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The Not-so-good Earth

A presentation on Bruce Dawe's poem "The Not-so-good Earth"

Niamh Wood

on 13 October 2015

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Transcript of The Not-so-good Earth

The Not-so-good Earth: Analysis
Niamh Wood
For a while there we had 25-inch Chinese peasant families
famishing in comfort on the 25-inch screen
and even Uncle Billy whose eyesight's going fast
by hunching up real close to the convex glass
could just about make them out - the riot scene
in the capital city for example
he saw that better than anything, using the contrast knob
to bring them up dark - all those screaming faces
and bodies going under the hooves - he did a terrific job
on that bit, not so successful though
on the quieter parts where they’re just starving away
digging for roots in the not-so-good earth
cooking up a mess of old clay
and coming out with all those Confucian analects
to everybodies considerable satisfaction
(if I remember rightly Grandmother dies
with naturally suspenseful break in the action
for a full symphony orchestra plug for Craven A
neat as a whistle probably damn glad
to be quit of the whole gang with their marvellous patience)
We never did find out how it finished up… Dad
at this stage tripped over the main lead in the dark
hauling the whole set down smack on his inscrutable face
wiping out in a blue flash and curlicue of smoke
600 million Chinese without a trace…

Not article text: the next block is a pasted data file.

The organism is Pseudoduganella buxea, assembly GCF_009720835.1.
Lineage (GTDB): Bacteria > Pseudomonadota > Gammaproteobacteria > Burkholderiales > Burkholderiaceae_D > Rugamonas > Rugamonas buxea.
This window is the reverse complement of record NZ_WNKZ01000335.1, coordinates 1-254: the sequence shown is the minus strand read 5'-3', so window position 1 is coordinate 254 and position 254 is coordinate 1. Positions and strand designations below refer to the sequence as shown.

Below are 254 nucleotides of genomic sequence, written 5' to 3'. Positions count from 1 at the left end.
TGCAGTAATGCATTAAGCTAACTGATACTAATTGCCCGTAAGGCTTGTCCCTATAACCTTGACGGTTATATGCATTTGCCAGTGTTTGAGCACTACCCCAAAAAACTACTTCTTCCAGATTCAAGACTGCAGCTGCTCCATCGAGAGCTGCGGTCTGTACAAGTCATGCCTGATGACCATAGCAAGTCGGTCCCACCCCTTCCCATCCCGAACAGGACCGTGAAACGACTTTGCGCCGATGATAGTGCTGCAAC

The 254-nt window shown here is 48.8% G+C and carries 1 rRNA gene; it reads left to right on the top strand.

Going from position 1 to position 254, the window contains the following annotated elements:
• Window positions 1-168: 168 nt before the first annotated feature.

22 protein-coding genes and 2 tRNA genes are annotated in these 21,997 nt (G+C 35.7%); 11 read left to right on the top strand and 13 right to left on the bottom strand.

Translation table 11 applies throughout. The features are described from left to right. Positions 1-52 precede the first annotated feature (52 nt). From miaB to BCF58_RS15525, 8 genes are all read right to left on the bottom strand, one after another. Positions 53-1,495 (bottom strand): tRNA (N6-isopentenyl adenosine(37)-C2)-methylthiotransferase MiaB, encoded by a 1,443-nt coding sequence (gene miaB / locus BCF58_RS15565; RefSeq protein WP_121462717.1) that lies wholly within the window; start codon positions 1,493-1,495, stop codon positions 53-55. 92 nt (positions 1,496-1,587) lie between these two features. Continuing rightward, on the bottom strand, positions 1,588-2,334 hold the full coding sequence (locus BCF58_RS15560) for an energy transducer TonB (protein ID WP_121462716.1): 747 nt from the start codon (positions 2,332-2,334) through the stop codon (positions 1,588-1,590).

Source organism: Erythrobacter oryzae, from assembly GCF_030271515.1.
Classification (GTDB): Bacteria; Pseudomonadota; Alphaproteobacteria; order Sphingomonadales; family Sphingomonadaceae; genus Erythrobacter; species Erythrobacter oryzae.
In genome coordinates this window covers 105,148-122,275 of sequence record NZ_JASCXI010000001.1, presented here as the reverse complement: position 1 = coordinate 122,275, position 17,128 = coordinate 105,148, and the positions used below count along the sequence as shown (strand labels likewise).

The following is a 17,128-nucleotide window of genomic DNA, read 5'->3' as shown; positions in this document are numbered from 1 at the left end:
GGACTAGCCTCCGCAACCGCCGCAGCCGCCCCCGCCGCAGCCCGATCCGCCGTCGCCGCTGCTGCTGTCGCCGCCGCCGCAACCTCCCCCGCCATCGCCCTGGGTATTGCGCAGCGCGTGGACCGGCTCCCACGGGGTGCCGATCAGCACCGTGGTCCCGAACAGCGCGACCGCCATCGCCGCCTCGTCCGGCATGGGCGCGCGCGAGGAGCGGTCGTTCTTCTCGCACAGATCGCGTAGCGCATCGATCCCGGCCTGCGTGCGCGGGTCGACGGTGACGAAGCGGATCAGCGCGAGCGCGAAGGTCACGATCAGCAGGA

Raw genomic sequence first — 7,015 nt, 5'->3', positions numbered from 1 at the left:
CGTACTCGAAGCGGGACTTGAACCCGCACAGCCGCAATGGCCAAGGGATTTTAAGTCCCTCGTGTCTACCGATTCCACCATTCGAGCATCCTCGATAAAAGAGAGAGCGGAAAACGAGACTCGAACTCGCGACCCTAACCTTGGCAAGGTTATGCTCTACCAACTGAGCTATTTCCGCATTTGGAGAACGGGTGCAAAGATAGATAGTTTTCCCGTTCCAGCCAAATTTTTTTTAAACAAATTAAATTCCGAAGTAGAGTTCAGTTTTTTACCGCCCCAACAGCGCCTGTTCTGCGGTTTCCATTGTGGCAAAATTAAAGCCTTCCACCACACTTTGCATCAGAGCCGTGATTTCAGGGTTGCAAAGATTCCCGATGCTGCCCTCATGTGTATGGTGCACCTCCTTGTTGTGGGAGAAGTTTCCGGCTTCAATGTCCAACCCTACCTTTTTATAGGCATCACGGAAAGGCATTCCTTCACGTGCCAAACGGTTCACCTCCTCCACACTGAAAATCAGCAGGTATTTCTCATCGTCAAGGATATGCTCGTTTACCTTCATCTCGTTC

The Not-so-good Earth

Based on the 1966 chinese revolution, Bruce Dawe uses a young persona's dramatic monologue to express the theme of the apathy that is shown by western cultures to others.

The persona describes a scene where their family sits around a large screen TV watching, uninterested the dramatic tales of riot and famine.
The title is used in-text as a reference to western cultures apathy towards others.

“For a while there” (a casual tone)

“He saw that better than anything” (more worried about Uncle Billy than anything else)

“the part where they’re just starving away” (narrator is becoming slightly bored of the whole thing)

“600 million Chinese without a trace…” (fogetting about the whole the tragedy as soon as the TV turns off)
Theme + Tone
Dawe uses the narrator to ridiucle modern society and show the lack of empathy that is shown toward others, and an oxymoron, "famishing in comfort".

He also uses idioms to help the reader to connect with the persona upon reading the poem (“to be quit of the whole gang”).

The Reader
When finished the reader will have gained self awareness to their own apathy through the use of the title of the poem, punctuation, spacing, the tone and the theme.
The poem is heavy with irony and satire.

Enjambment is used, therefore the poem doesnt follow normal poetic rules. (“break in the action
for a full symphony “)

Dashes - are used to introduce material to a sentence or to change the topic. (“bodies going under the hooves - he did a terrific job”)

Brackets (are used to enclose additional infomation.)
"(if I remember rightly…...)"

Ellipses ... are used to have a dramatic pause, or to show an unfinished though or some hesitation from the narrator.
(“We never did find out how it finished up… Dad”)
Full transcript